After I dropped David, Janelle and Mark off at Arusha and risked my life (again) on the 1 hour drive back to Moshi, I spent the rest of the day fiddling around with the machine, putting all the video cameras back on (which had been stripped off for the record attempt to save weight), re-setting the propellor pitch as we've always been a bit low on revs and fixing the pilot's microphone which has been a bit intermittent.
I left Noel & Nell's house at 5 to meet Fons at the airport just as it was getting light. He is a big man, but I got him into his flying suit, and just into the co-pilot's helmet; I've never come across anyone with such a big head!
So we were off at seven. Rather a lot of cloud about at low level but we were soon above it to be awarded a spectacular view of the mountain; crystal clear and with a new covering of snow right down to the saddle.
Despite Fon's weight we were clinbing nicely, the prop really does look as if it is set about right at last. When I was towing Angelo, the main tow arrangement goes through the centre of the propellor but on this trip we didn't need that, so sometimes I wonder how much easier things might be with a variable pitch prop, you could then apply exactly the right load onto the engine whatever the height. I know Jan Bem used one for his record - maybe next time (but they're expensive of course...)
At one stage the CHT rose to 111 deg c so I throttled back a bit until we got a bit higher and it soon settled down to just over 100 which is about right. At 825 I thought one of the EGT's was a bit high too, but this went down to 780.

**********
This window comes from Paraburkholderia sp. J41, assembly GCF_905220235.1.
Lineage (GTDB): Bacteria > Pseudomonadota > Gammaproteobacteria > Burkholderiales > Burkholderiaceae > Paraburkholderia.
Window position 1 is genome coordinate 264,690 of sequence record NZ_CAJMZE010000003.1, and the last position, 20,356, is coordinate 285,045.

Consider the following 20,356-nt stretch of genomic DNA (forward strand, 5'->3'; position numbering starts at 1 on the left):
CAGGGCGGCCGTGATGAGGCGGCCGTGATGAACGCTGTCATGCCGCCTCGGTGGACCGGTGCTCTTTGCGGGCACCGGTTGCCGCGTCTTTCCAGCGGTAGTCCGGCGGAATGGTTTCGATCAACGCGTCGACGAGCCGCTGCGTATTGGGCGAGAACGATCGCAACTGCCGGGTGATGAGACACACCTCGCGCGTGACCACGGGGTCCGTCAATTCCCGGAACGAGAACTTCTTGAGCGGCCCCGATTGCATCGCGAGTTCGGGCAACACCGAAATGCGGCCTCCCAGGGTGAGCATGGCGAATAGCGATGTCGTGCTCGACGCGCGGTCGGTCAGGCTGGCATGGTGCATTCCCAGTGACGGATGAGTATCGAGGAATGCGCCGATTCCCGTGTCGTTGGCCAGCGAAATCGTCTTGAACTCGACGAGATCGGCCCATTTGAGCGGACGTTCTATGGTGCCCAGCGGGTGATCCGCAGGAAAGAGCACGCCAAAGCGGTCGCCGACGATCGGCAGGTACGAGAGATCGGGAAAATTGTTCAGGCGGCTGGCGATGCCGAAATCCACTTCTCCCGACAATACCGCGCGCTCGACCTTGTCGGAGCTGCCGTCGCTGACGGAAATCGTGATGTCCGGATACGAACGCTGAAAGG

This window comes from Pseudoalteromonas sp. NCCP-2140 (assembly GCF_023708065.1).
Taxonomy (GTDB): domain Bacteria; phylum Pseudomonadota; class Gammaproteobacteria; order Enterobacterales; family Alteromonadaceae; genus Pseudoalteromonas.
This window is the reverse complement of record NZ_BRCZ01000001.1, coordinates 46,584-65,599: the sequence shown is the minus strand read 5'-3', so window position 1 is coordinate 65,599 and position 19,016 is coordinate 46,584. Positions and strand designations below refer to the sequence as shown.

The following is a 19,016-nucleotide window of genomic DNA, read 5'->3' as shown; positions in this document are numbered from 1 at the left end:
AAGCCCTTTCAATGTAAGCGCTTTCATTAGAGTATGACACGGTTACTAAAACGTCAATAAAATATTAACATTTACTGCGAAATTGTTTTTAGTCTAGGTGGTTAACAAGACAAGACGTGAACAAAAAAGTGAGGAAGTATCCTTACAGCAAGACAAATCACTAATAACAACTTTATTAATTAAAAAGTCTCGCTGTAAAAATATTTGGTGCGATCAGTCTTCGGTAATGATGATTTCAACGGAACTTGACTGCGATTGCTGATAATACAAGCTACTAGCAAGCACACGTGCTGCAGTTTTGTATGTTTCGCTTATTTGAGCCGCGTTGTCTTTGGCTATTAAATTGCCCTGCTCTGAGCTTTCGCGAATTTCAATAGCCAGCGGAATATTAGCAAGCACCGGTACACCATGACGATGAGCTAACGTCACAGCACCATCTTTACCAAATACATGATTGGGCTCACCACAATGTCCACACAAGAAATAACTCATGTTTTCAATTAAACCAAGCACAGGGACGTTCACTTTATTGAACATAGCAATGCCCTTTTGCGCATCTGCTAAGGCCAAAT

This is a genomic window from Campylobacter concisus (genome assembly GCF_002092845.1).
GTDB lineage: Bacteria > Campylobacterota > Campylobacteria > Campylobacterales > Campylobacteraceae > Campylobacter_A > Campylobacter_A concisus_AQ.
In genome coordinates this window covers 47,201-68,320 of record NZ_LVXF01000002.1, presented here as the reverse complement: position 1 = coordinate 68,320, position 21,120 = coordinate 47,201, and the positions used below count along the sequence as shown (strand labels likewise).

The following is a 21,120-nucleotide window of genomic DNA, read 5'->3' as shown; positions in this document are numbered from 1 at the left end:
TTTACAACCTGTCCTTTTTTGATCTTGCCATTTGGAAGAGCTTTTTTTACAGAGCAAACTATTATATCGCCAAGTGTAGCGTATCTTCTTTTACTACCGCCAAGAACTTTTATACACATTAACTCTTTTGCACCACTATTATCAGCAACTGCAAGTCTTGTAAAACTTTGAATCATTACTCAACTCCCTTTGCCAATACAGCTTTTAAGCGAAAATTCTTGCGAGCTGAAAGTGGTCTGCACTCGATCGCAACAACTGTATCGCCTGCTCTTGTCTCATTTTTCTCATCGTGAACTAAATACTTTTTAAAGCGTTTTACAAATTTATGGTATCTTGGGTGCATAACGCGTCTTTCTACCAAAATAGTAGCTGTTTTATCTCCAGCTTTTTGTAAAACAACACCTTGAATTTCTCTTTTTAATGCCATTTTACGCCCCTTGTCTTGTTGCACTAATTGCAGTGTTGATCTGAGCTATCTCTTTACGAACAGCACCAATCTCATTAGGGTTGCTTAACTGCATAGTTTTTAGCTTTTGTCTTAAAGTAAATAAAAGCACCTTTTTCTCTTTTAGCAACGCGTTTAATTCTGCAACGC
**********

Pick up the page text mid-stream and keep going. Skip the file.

We took the same route as before, North to fly round the windward side of Mawenzi, I circled a couple of times to make sure Moshi wasn't completely disappearing beneath low cloud and to get some nice video shots of the mountain. Fons occasionally made exclamations about the amazing sight.
At 17,000 ft we slowly slid cross-wind towards Kibo, the hut on the saddle was clearly visible, but the main track up to Gilman's point was hidden in the snow, though it was probably more of a dusting than anything serious. The highest point of Kilimanjaro is on the south side of the crater, wheras the main route comes up the the North East side, so most people call it a day at Gilmans rather than walking the fair distance and a few hundred feet of elevation round the crater to the actual summit.
As we approached summit level we did another clockwise turn away from the mountain to then fly over Gilman's around the rim to fly over the actual summit; Fons exclaimed that he could see quite a few people walking slowly up the track to the summit.
For me, this is what I'd come here for; it was a simply beautiful sight, with the craters-within-craters over on the west side. I made sure that this time I got some decent photos.
We lingered all too short a time before it was time to start our descent back to Moshi. Interestingly, despite not reducing throttle, we got quite a lot of sink as we headed away from the mountain, exactly in the area where Mark and Janelle were attempting to continue their climb for the record the other day. Maybe if they had stayed on the windward side of the mountain they would have made it...
Back on the ground, Fons was jumping from foot to foot he was so pleased. Partly it could have been the relief of getting his helmet off, but mainly because he's such a big man I'm not sure he really believed the machine could do it, but it did.
I think Eve is coming on friday, we are using so little oxygen it might be possible to tee from just one bottle which will save 10 Kg which could be enough for me to have a crack at the record on saturday - the scales will reveal all once she arrives....